Eureka comes to a fitting, emotional conclusion

Yesterday, Eureka brought its five-season journey to a close. The finale gave us callbacks and cameos galore, happy endings for all the townspeople, and one last chance for Sheriff Carter to be the big dumb hero. Basically, it was perfect.

Spoilers ahead, assuming that still matters...

Give the Eureka creative team plenty of credit for "Just Another Day" being even a tenth as good as it is. The writers were only given a few days to pull the episode together once the cancellation notice came in, and the cast and crew was reassembled months after the rest of season five finished filming to bring things to a close. Considering how many shows have had all the time in the world to plan out their big finale and still failed horribly - I've got a few examples in mind, but let's focus on the positive here - it's remarkable that "Just Another Day" is more or less a complete success. And it even gets in some rather brutal jabs at Syfy for its decision to give the show six extra weeks to wrap things up and then to change its mind, which ranks a solid 8 out of 10 on the patented Futurama scale of meta-textual bitterness.

Part of the episode's success is because it's concerned with characters and emotion, not the resolution of any big overarching plot. Co-creator Jaime Paglia advised rewatching four episodes in preparation for the finale: the pilot, the first season finale "Once in a Lifetime", the second season episode "Maneater", and the fourth season premiere "Founder's Day." I'd second that recommendation (although "Maneater" seems a bit more tangential than the other three), but I should say this isn't really about building some complex five-episode arc after the fact. You see, those episodes prominently feature the timeline shift, the Artifact, and Henry's creation of a time paradox to save his first love Kim. Going in, I thought all that might be setup for some pretty massive revelations or a big twisty finale, but the connections were more subtle than that, with repeated lines and thematic links bridging the show with its past. Well, that a whole bunch of cameos.

Let's run through the plot of "Just Another Day", even if it's mostly just an excuse for all the farewell festivities. The Department of Defense has decided to shut down Eureka after last week's bioclone fiasco, and trucks are busy shipping out all the town's most impressive equipment to parts unknown. One of the first things removed is a stabilizer - the kind of stabilizer that stops wormholes from forming all over town, and you can bet that the town will once again be destroyed if Carter doesn't do something unreasonably heroic. Meanwhile, Fargo makes a last-ditch effort to save Eureka, Henry seeks out Beverly Barlowe to rescue Grace from the espionage charges, Holly tries to regain her memories, and Jo and Zane figure out just what the hell their future is.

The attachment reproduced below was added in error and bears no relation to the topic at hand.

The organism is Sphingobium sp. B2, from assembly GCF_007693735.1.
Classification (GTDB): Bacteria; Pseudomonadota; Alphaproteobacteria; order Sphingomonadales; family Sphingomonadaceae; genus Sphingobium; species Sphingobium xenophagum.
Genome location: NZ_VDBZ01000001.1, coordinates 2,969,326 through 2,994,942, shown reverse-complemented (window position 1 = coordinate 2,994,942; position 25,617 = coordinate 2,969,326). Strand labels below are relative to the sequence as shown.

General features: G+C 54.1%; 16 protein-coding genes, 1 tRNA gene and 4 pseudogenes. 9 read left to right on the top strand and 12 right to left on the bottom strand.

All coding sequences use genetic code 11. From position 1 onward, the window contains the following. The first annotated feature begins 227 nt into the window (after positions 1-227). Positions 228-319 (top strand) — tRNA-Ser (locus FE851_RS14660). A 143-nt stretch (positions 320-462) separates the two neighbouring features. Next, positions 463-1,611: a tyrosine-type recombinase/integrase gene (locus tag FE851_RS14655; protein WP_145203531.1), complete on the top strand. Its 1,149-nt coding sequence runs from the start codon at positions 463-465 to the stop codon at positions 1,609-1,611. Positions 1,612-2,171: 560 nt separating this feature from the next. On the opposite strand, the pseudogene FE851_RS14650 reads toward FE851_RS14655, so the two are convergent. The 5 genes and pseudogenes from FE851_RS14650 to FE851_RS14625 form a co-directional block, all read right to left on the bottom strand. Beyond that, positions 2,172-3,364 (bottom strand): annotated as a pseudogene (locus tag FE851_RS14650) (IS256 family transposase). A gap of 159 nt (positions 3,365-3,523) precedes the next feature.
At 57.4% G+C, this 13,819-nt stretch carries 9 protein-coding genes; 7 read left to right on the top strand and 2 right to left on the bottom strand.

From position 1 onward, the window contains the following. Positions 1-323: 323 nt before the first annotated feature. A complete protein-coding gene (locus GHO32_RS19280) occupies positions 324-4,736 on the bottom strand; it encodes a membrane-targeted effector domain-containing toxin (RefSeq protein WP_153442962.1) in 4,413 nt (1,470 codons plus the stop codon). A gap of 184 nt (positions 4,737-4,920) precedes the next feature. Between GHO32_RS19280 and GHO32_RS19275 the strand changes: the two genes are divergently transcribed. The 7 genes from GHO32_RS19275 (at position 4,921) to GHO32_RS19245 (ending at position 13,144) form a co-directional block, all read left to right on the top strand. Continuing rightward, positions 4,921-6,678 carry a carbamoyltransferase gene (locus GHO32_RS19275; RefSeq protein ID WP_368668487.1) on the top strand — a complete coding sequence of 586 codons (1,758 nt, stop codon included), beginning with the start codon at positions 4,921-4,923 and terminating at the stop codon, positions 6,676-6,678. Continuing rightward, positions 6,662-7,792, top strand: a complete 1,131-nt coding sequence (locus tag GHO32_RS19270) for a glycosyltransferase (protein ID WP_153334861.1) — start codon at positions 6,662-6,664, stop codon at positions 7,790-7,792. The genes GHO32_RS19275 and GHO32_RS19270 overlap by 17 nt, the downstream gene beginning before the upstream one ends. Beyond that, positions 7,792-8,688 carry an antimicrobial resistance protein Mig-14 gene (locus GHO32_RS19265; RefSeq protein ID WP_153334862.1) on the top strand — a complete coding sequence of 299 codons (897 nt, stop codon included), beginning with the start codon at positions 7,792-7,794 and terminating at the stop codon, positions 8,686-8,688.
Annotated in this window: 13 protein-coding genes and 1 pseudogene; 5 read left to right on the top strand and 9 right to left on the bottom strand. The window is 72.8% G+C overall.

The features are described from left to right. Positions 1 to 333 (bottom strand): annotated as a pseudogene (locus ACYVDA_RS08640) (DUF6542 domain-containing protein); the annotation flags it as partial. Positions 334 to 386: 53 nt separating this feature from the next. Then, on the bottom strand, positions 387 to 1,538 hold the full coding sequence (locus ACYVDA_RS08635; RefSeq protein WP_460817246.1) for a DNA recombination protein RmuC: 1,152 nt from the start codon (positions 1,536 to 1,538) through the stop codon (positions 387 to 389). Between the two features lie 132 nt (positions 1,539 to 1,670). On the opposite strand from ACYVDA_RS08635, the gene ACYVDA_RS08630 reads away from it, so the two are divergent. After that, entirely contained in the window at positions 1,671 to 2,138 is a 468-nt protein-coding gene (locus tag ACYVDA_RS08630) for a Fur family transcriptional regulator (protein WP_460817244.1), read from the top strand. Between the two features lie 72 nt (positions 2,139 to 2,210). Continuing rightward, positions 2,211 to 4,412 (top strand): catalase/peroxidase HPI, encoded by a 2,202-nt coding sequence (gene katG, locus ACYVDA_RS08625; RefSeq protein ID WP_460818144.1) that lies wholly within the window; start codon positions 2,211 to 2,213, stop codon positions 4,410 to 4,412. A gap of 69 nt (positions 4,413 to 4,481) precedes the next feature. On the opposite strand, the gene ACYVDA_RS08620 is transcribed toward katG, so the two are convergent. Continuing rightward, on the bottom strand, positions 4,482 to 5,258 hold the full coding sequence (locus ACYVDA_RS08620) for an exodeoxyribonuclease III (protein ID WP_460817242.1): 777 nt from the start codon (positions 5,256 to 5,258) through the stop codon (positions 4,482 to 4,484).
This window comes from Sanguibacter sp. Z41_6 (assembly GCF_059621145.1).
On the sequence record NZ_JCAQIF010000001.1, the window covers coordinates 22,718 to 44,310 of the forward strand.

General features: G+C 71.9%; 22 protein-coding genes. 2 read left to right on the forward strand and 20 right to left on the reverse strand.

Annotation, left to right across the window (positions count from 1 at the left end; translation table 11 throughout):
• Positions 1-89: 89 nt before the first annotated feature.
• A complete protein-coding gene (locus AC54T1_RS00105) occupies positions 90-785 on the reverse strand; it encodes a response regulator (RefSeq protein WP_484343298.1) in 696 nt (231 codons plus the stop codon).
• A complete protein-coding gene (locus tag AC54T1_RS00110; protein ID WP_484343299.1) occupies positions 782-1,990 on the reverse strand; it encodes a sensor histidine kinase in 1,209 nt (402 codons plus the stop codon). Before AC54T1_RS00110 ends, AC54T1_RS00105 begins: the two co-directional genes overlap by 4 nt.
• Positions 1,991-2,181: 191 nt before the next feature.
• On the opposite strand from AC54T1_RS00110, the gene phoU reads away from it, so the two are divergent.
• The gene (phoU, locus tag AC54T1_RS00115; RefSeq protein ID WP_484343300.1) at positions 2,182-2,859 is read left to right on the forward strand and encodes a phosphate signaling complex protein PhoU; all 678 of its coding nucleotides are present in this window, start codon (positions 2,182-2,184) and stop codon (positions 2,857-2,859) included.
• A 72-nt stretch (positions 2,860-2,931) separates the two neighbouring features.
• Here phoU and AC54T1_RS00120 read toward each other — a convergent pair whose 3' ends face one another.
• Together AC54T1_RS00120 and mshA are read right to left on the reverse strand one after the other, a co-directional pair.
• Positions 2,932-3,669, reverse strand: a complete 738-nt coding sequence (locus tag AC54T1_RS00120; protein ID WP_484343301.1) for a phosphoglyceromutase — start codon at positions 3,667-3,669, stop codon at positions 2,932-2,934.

The episode crams in as many guest appearances by old favorites as it possibly can. Most don't really get that much to do, admittedly - as Taggart, Matt Frewer almost literally runs through one scene and out again, but it's good to see the kooky old dogcatcher...sorry, sorry, biological containment specialist. This, of course, is a callback to their first ever exchange back in the pilot, much as Jack's use of "carefulest" and Allison's kiss for luck before the big wormhole plunge recall "Once in a Lifetime" and "Founder's Day."

Jordan Hinson gets one last appearance in as Zoe, and it feels a little weird to pair her off with Fargo for most of the episode, as I don't really remember them having much of a relationship before this - though judging by some of the looks Zoe seems to be giving Fargo, that might have been about to change, at least if Holly hadn't shown up. Of course, her reactions are probably just another indication of how shockingly far Fargo has come in his five seasons, and Zoe is quite legitimately impressed that there's nothing (well, almost nothing) ridiculous about his last stand. Maybe parts of this are a bit silly or even a bit perfunctory, but the whole thing works just great because very little of this is meant to be high drama. This is a valedictory address and a farewell party, and you want to bring back as many old friends as possible for the big goodbye.